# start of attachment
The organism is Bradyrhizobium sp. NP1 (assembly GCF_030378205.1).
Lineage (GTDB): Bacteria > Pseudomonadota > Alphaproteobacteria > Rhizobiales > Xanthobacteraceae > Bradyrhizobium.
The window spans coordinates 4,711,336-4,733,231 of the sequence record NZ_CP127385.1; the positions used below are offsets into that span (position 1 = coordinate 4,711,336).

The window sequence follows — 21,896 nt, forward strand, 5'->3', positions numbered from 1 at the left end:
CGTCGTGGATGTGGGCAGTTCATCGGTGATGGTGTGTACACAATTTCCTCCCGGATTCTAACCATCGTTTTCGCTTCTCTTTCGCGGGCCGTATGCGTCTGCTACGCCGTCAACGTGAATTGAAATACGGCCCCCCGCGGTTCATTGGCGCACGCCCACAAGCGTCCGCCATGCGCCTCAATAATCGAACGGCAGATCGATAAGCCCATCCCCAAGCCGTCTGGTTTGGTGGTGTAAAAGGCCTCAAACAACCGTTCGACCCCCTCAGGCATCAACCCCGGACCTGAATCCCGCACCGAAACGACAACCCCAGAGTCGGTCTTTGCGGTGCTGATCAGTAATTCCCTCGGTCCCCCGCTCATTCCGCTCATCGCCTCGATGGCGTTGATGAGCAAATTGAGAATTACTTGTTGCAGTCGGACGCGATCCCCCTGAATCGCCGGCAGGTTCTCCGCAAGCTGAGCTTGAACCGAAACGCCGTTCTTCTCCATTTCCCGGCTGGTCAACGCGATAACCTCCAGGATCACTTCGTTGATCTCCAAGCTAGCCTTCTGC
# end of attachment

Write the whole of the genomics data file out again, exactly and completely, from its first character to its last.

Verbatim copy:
The organism is Bradyrhizobium sp. NP1 (assembly GCF_030378205.1).
Lineage (GTDB): Bacteria > Pseudomonadota > Alphaproteobacteria > Rhizobiales > Xanthobacteraceae > Bradyrhizobium.
The window spans coordinates 4,711,336-4,733,231 of the sequence record NZ_CP127385.1; the positions used below are offsets into that span (position 1 = coordinate 4,711,336).

The window sequence follows — 21,896 nt, forward strand, 5'->3', positions numbered from 1 at the left end:
CGTCGTGGATGTGGGCAGTTCATCGGTGATGGTGTGTACACAATTTCCTCCCGGATTCTAACCATCGTTTTCGCTTCTCTTTCGCGGGCCGTATGCGTCTGCTACGCCGTCAACGTGAATTGAAATACGGCCCCCCGCGGTTCATTGGCGCACGCCCACAAGCGTCCGCCATGCGCCTCAATAATCGAACGGCAGATCGATAAGCCCATCCCCAAGCCGTCTGGTTTGGTGGTGTAAAAGGCCTCAAACAACCGTTCGACCCCCTCAGGCATCAACCCCGGACCTGAATCCCGCACCGAAACGACAACCCCAGAGTCGGTCTTTGCGGTGCTGATCAGTAATTCCCTCGGTCCCCCGCTCATTCCGCTCATCGCCTCGATGGCGTTGATGAGCAAATTGAGAATTACTTGTTGCAGTCGGACGCGATCCCCCTGAATCGCCGGCAGGTTCTCCGCAAGCTGAGCTTGAACCGAAACGCCGTTCTTCTCCATTTCCCGGCTGGTCAACGCGATAACCTCCAGGATCACTTCGTTGATCTCCAAGCTAGCCTTCTGC